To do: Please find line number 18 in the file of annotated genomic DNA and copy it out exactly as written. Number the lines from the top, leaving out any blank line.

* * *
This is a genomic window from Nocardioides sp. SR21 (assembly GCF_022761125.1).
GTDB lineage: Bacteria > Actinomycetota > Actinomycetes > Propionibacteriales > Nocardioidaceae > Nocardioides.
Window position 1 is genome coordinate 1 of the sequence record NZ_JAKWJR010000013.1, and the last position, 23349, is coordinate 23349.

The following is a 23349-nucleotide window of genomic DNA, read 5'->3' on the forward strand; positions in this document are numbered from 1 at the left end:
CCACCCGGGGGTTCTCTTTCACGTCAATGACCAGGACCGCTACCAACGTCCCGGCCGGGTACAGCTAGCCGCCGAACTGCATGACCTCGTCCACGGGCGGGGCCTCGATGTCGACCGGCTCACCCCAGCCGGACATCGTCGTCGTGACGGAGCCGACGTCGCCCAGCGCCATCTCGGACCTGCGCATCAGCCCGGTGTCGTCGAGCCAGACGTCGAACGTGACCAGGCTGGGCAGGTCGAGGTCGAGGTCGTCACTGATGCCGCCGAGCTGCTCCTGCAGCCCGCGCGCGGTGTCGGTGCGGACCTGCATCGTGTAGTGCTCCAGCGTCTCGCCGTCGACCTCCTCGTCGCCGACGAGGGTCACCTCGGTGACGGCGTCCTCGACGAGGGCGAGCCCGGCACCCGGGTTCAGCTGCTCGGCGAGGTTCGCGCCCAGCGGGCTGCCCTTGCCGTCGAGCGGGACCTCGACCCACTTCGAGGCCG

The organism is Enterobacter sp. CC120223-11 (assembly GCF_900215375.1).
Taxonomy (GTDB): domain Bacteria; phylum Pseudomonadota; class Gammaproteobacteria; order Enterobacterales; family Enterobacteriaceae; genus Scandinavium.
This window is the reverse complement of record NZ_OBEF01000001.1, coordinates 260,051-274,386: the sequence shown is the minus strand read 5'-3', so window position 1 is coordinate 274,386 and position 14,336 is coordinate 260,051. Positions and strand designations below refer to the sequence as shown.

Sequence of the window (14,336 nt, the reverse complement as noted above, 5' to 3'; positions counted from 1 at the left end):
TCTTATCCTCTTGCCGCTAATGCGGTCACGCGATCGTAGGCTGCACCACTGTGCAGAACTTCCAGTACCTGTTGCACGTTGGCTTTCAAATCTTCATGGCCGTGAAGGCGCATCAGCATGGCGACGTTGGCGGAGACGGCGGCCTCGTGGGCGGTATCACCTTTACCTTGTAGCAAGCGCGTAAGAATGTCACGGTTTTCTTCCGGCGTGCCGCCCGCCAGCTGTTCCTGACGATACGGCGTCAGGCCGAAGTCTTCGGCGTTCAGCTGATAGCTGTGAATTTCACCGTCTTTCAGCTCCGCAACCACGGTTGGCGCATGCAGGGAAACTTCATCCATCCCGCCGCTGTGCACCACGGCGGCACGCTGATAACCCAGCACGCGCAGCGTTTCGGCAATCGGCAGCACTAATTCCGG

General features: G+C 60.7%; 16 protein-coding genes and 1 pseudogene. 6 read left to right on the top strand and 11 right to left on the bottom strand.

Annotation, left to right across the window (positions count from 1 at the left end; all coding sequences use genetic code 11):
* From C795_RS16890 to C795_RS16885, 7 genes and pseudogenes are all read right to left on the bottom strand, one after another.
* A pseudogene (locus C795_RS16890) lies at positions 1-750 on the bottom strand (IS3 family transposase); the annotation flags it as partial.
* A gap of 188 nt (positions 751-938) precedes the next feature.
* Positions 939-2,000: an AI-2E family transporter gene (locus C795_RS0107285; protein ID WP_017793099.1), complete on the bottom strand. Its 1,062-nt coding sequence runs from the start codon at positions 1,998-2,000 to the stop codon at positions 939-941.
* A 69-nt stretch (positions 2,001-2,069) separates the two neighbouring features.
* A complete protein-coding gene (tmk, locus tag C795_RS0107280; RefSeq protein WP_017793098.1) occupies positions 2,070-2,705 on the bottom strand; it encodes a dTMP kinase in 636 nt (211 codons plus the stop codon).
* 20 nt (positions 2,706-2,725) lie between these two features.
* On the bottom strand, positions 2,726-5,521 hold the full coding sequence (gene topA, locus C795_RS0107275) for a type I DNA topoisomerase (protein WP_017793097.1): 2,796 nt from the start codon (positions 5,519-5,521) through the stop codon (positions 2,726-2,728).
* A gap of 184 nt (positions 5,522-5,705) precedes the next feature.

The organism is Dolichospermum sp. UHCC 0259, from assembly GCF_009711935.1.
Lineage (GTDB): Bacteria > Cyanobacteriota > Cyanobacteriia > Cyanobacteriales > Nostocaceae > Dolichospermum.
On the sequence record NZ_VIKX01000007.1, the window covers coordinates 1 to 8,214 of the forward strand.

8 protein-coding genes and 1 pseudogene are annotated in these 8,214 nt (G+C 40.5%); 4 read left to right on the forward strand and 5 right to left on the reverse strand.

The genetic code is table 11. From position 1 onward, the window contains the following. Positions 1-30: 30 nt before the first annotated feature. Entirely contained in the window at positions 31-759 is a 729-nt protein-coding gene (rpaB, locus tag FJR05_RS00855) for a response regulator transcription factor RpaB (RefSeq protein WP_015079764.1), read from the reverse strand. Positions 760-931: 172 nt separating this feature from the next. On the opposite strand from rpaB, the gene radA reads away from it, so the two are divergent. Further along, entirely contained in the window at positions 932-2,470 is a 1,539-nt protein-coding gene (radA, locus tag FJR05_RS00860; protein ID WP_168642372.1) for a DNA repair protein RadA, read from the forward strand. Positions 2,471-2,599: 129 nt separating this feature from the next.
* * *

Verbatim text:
* A complete protein-coding gene (tmk, locus tag C795_RS0107280; RefSeq protein WP_017793098.1) occupies positions 2,070-2,705 on the bottom strand; it encodes a dTMP kinase in 636 nt (211 codons plus the stop codon).